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Latitude: 51.6156 / 51°36'56"N
Longitude: -3.8016 / 3°48'5"W
OS Eastings: 275358
OS Northings: 192286
OS Grid: SS753922
Mapcode National: GBR H3.9DGJ
Mapcode Global: VH5GV.2N2C
Entry Name: Ruins of St Baglan's Church
Source ID: 3120
Cadw Legacy ID: GM428
Schedule Class: Religious, Ritual and Funerary
County: Neath Port Talbot (Castell-nedd Port Talbot)
Built-Up Area: Port Talbot
Traditional County: Glamorgan
The monument consists of the remains of a small church probably dating to the medieval period. It is small, single-celled and no longer has its roof. It is orientated north-east by south-west and has stone and mortar walls 0.8m thick splayed at the footings. The western half is believed to date from the 12th century and the eastern half to the 14th century.
According to a writer of about 1690 Baglan Church ‘was by some of former days thought more than ordinary sacred’ and it still possessed both the brass head of its patron’s crozier and a late medieval lection (life) for his feast day. It was the principal church of the Cantref and later Lordship of Afan, whose castle of Plas Baglan was 200 metres to the east, across the steep valley on the crest of which the church is sited. The church has produced a 9th-century cross-slab of Irish affinity with fine interlace ornament and an 11th century grave marker. There is thus strong circumstantial evidence that it was a small pre-Norman minster.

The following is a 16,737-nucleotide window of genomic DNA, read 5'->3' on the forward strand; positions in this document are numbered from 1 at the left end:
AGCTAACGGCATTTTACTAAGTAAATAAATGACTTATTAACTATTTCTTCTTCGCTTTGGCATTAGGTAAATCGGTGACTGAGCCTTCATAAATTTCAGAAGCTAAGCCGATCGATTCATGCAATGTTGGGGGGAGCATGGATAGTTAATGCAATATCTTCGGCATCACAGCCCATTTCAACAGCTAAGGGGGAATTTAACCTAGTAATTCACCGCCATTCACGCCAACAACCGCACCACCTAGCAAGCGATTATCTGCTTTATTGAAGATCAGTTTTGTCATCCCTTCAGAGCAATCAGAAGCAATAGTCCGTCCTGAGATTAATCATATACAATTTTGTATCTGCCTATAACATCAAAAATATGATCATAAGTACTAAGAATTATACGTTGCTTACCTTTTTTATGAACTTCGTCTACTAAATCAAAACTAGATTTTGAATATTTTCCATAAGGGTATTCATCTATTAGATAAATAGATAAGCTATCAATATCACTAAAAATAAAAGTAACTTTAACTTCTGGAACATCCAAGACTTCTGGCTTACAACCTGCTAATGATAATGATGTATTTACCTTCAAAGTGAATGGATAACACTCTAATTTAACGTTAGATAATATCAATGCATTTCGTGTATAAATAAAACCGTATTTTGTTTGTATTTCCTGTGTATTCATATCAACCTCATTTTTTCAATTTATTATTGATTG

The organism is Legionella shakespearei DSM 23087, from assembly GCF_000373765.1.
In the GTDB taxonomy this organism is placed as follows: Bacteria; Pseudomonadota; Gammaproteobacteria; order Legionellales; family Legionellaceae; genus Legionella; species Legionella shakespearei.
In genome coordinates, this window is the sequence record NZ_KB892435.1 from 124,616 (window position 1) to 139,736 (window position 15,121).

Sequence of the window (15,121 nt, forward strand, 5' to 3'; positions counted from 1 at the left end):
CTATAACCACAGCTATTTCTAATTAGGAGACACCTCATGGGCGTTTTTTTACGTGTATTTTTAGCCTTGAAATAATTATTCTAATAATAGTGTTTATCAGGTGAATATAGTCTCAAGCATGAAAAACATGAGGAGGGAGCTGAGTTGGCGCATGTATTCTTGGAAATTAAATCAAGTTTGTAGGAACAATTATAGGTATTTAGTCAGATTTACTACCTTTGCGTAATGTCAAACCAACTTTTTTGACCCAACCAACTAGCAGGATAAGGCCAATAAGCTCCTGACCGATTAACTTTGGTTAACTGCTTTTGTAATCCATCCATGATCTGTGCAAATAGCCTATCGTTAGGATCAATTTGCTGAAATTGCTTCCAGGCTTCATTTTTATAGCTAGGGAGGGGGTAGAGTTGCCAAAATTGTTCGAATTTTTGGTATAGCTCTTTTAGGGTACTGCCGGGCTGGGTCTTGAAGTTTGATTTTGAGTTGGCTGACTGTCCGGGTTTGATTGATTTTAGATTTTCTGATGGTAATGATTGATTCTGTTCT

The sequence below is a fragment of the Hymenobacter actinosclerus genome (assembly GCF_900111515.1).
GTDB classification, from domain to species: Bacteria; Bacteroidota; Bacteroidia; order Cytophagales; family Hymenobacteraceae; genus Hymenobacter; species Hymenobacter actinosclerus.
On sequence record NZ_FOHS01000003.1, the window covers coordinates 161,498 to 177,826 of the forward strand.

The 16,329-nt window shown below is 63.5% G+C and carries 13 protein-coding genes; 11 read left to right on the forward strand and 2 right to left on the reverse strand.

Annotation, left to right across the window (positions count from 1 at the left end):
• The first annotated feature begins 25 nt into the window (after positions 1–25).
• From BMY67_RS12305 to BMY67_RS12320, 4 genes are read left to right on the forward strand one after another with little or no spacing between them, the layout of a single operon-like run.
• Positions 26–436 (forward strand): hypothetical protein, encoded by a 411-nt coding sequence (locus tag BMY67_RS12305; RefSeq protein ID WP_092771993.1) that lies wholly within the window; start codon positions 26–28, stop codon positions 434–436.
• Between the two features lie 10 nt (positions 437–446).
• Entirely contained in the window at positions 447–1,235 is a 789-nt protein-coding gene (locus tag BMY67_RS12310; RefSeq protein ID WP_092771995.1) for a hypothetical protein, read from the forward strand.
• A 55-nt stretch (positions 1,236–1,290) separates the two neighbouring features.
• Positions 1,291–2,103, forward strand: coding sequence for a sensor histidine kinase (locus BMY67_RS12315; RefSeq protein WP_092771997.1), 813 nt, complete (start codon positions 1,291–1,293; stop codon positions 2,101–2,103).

The monument is of national importance for its potential to enhance our knowledge of the organisation and practice of medieval Christianity. The site forms an important element within the wider medieval landscape. The site is well preserved and retains considerable archaeological potential. There is a strong probability of the presence of evidence relating to chronology, layout, building techniques and functional detail. The scheduled area comprises the remains described and areas around them within which related evidence may be expected to survive.
The scheduled area comprises the remains described and areas around them which related evidence may be expected to survive.